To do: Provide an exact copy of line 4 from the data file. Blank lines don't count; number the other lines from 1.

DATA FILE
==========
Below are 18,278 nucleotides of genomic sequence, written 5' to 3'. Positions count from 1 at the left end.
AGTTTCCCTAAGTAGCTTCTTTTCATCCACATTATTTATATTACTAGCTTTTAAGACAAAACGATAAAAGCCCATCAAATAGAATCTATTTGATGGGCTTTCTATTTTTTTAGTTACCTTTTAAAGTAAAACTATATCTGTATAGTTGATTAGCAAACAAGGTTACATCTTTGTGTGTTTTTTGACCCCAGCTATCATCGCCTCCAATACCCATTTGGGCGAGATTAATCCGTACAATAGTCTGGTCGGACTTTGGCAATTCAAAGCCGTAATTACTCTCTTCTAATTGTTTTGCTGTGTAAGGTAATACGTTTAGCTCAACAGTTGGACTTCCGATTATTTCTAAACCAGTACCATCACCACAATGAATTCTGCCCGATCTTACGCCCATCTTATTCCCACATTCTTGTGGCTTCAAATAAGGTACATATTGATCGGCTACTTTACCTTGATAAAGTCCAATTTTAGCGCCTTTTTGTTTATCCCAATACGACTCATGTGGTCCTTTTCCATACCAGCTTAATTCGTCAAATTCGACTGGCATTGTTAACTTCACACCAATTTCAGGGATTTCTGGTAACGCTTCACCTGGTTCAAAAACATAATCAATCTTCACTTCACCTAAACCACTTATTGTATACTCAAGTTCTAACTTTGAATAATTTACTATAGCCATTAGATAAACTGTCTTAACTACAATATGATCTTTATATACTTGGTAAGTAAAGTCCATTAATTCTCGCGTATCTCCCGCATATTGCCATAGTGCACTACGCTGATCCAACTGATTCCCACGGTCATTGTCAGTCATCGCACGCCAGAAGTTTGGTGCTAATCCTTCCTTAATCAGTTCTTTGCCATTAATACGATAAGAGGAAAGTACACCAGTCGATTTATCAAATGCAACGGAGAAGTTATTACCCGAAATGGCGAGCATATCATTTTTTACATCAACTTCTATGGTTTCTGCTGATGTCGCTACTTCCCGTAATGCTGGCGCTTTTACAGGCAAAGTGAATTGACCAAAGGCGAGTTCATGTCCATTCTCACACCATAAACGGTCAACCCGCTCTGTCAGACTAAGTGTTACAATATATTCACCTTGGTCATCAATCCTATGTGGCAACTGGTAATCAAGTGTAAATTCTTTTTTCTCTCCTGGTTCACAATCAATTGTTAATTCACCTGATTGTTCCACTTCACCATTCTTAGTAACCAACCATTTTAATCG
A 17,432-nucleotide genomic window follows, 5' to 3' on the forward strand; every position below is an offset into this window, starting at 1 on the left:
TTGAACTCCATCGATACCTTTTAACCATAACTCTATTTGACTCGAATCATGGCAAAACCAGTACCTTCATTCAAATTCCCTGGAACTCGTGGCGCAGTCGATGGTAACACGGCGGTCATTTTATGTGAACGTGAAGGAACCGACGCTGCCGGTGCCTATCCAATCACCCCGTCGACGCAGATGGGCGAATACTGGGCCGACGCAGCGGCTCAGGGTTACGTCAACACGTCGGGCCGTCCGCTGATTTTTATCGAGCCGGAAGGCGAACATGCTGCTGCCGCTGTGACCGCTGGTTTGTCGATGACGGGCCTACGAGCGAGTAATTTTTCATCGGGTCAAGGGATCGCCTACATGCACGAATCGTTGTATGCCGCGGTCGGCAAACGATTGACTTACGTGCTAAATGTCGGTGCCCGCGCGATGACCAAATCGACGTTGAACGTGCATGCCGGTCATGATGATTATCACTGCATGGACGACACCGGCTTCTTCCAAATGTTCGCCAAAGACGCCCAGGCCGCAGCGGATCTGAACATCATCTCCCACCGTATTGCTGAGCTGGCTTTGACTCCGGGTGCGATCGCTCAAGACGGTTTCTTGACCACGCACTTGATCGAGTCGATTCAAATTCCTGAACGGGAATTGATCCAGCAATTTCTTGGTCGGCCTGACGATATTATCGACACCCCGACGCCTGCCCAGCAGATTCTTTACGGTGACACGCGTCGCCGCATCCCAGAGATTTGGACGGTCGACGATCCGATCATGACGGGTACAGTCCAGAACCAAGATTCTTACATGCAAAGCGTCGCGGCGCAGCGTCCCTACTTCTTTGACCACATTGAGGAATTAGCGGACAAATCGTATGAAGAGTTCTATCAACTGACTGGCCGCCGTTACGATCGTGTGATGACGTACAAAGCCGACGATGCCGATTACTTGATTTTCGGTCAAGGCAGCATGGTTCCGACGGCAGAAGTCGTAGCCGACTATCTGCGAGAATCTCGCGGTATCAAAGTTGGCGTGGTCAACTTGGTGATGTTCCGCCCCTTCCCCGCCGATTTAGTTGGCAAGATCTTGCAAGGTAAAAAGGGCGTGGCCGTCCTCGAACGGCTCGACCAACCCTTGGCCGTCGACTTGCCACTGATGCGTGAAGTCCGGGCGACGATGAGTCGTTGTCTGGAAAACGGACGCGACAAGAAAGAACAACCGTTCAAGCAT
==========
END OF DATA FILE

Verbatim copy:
TTGAACTCCATCGATACCTTTTAACCATAACTCTATTTGACTCGAATCATGGCAAAACCAGTACCTTCATTCAAATTCCCTGGAACTCGTGGCGCAGTCGATGGTAACACGGCGGTCATTTTATGTGAACGTGAAGGAACCGACGCTGCCGGTGCCTATCCAATCACCCCGTCGACGCAGATGGGCGAATACTGGGCCGACGCAGCGGCTCAGGGTTACGTCAACACGTCGGGCCGTCCGCTGATTTTTATCGAGCCGGAAGGCGAACATGCTGCTGCCGCTGTGACCGCTGGTTTGTCGATGACGGGCCTACGAGCGAGTAATTTTTCATCGGGTCAAGGGATCGCCTACATGCACGAATCGTTGTATGCCGCGGTCGGCAAACGATTGACTTACGTGCTAAATGTCGGTGCCCGCGCGATGACCAAATCGACGTTGAACGTGCATGCCGGTCATGATGATTATCACTGCATGGACGACACCGGCTTCTTCCAAATGTTCGCCAAAGACGCCCAGGCCGCAGCGGATCTGAACATCATCTCCCACCGTATTGCTGAGCTGGCTTTGACTCCGGGTGCGATCGCTCAAGACGGTTTCTTGACCACGCACTTGATCGAGTCGATTCAAATTCCTGAACGGGAATTGATCCAGCAATTTCTTGGTCGGCCTGACGATATTATCGACACCCCGACGCCTGCCCAGCAGATTCTTTACGGTGACACGCGTCGCCGCATCCCAGAGATTTGGACGGTCGACGATCCGATCATGACGGGTACAGTCCAGAACCAAGATTCTTACATGCAAAGCGTCGCGGCGCAGCGTCCCTACTTCTTTGACCACATTGAGGAATTAGCGGACAAATCGTATGAAGAGTTCTATCAACTGACTGGCCGCCGTTACGATCGTGTGATGACGTACAAAGCCGACGATGCCGATTACTTGATTTTCGGTCAAGGCAGCATGGTTCCGACGGCAGAAGTCGTAGCCGACTATCTGCGAGAATCTCGCGGTATCAAAGTTGGCGTGGTCAACTTGGTGATGTTCCGCCCCTTCCCCGCCGATTTAGTTGGCAAGATCTTGCAAGGTAAAAAGGGCGTGGCCGTCCTCGAACGGCTCGACCAACCCTTGGCCGTCGACTTGCCACTGATGCGTGAAGTCCGGGCGACGATGAGTCGTTGTCTGGAAAACGGACGCGACAAGAAAGAACAACCGTTCAAGCAT